The rapid growth of the grid-tied residential PV industry has spurred an increase in inverter manufacturers and products. To reduce system costs and introduce handy new features, inverter technology is shifting. Transformerless inverters, more microinverters, and even a few AC modules are on the scene. This article focuses on Underwriters Laboratories (UL)-listed residential batteryless grid-tied inverters.
The table shows residential inverters that were included in the California Solar Initiative (CSI) list of eligible inverters as of November 2011. Inverter manufacturers serious about delivering and supporting products in the United States aspire to meet the incentive eligibility requirements for California, the country’s largest solar market. Technical data listed was supplied by the inverter manufacturers or found on inverter specification sheets and owner’s manuals.
Inverter specifications, and their relevance to PV system design, are described below. (For a list of all of the specifications shown in the table, see our previous grid-tied inverter buyer’s guide in HP133.)
Transformerless. Many new inverters are transformerless. While these inverters offer several advantages, neither DC current-carrying conductor is grounded. Ungrounded systems must still “equipment ground,” i.e., connect all metallic enclosures, module frames, and racking to a common grounding conductor. Ungrounded systems have additional requirements per National Electrical Code Article 690.35. For transformerless inverter advantages and requirements, see the “Less is More” sidebar.
Maximum Recommended PV Power. PV arrays typically produce less than their standard test condition (STC) rated power due to higher cell/module temperature, soiling, production tolerance, etc., so arrays are often sized so that their rated power exceeds inverter output.
Each inverter manufacturer specifies the maximum recommended array power for each inverter model. The maximum ratio between array and inverter outputs generally ranges from 115% to 125%. Determining the ideal ratio will minimize power clipping and maximize PV system output. However, there can be competing factors that can instead maximize the financial return ($/year) that a PV system can generate, and thus recommending a particular ratio has become an increasingly contentious issue (see “Array to Inverter Ratio” sidebar).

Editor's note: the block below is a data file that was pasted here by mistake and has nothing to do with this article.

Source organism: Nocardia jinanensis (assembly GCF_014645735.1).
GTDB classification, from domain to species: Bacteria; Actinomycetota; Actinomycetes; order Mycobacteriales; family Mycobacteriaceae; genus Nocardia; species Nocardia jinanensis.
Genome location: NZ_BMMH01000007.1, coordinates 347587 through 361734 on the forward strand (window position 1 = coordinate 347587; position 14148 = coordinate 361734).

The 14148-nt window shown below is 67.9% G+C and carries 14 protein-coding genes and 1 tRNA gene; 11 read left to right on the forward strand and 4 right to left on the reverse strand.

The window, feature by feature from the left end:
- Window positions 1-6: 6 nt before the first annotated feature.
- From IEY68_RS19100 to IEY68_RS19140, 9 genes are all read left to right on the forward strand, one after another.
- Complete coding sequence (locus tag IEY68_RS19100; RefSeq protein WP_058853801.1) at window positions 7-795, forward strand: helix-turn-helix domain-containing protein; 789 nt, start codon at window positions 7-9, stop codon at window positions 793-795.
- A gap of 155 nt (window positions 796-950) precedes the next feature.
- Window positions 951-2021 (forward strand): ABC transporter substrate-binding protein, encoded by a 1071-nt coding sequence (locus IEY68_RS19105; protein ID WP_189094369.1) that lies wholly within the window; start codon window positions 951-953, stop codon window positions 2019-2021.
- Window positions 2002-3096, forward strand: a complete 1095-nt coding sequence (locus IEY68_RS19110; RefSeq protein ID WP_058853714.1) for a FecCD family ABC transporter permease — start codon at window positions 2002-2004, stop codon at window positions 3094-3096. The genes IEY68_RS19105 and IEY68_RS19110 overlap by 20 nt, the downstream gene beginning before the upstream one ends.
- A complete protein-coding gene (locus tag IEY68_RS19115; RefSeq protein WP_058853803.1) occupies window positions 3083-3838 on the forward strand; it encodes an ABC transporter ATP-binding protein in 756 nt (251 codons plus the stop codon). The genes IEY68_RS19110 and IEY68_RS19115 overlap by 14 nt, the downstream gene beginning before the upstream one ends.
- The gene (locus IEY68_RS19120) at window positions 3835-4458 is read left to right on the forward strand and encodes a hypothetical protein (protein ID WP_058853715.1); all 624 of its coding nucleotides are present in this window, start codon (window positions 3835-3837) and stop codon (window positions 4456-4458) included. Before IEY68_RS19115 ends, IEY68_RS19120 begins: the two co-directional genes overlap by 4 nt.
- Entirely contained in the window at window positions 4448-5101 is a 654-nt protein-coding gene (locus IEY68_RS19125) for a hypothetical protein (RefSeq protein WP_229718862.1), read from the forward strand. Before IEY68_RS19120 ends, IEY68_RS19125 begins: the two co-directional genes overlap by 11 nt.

Maximum Open-Circuit Voltage (Voc). Voltage is electrical pressure, and all electronic components, including inverters, have a maximum voltage they can withstand. This specification is the maximum input voltage that the array may reach under any condition. The array voltage is dependent on module make and model, the number of modules in series, and the module’s temperature, which in turn is dependent on ambient temperature. System designers must calculate the maximum voltage to make sure it is within the limitations of the inverter (see “Determining PV Array Maximum System Voltage” in HP146).
Maximum Power Point Tracking (MPPT) Window. The MPPT window is a voltage range that the inverter can work within to find the maximum “knee” of the array’s IV curve to maximize array output as conditions vary.
An array voltage operating either too high or too low will result in less output. Just like with the maximum Voc specification, designers must design the array to operate within the limitations of the inverter’s MPPT voltage window.
To ensure an array design will be within an inverter’s maximum Voc and its MPPT window, most inverter manufacturers provide online string-sizing tools that take into account all of these factors along with their inverter requirements, to help step system designers through the array design process. PVSelect.com is another online tool for string-sizing calculations for various modules and inverters. It is helpful for comparing various designs using different modules and inverters, as it provides users with a single Web tool, rather than having to navigate between the various inverter manufacturers’ sizing programs.